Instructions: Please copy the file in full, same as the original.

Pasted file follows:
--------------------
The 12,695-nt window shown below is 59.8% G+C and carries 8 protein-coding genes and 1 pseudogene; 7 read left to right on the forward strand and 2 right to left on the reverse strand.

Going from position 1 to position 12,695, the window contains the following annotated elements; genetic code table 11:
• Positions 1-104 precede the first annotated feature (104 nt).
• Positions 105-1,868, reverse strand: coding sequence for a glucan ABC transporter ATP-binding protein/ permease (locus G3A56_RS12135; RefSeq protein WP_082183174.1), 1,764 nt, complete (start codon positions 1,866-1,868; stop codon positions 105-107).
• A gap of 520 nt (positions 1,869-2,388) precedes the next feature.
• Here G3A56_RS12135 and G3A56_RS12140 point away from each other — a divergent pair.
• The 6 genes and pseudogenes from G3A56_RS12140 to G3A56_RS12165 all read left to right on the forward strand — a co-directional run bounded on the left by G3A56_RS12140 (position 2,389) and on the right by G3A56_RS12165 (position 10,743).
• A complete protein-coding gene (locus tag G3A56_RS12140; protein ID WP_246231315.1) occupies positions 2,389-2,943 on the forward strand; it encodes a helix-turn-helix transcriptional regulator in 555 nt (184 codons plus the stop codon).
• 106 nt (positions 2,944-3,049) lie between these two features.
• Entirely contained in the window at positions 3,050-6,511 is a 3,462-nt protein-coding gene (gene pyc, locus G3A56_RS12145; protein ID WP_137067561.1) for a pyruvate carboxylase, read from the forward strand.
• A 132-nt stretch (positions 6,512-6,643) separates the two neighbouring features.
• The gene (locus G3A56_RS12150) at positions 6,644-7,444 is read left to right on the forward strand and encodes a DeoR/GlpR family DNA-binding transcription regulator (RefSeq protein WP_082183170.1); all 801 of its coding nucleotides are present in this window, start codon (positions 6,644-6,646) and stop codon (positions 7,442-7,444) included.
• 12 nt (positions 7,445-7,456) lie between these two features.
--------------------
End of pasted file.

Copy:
The 12,695-nt window shown below is 59.8% G+C and carries 8 protein-coding genes and 1 pseudogene; 7 read left to right on the forward strand and 2 right to left on the reverse strand.

Going from position 1 to position 12,695, the window contains the following annotated elements; genetic code table 11:
• Positions 1-104 precede the first annotated feature (104 nt).
• Positions 105-1,868, reverse strand: coding sequence for a glucan ABC transporter ATP-binding protein/ permease (locus G3A56_RS12135; RefSeq protein WP_082183174.1), 1,764 nt, complete (start codon positions 1,866-1,868; stop codon positions 105-107).
• A gap of 520 nt (positions 1,869-2,388) precedes the next feature.
• Here G3A56_RS12135 and G3A56_RS12140 point away from each other — a divergent pair.
• The 6 genes and pseudogenes from G3A56_RS12140 to G3A56_RS12165 all read left to right on the forward strand — a co-directional run bounded on the left by G3A56_RS12140 (position 2,389) and on the right by G3A56_RS12165 (position 10,743).
• A complete protein-coding gene (locus tag G3A56_RS12140; protein ID WP_246231315.1) occupies positions 2,389-2,943 on the forward strand; it encodes a helix-turn-helix transcriptional regulator in 555 nt (184 codons plus the stop codon).
• 106 nt (positions 2,944-3,049) lie between these two features.
• Entirely contained in the window at positions 3,050-6,511 is a 3,462-nt protein-coding gene (gene pyc, locus G3A56_RS12145; protein ID WP_137067561.1) for a pyruvate carboxylase, read from the forward strand.
• A 132-nt stretch (positions 6,512-6,643) separates the two neighbouring features.
• The gene (locus G3A56_RS12150) at positions 6,644-7,444 is read left to right on the forward strand and encodes a DeoR/GlpR family DNA-binding transcription regulator (RefSeq protein WP_082183170.1); all 801 of its coding nucleotides are present in this window, start codon (positions 6,644-6,646) and stop codon (positions 7,442-7,444) included.
• 12 nt (positions 7,445-7,456) lie between these two features.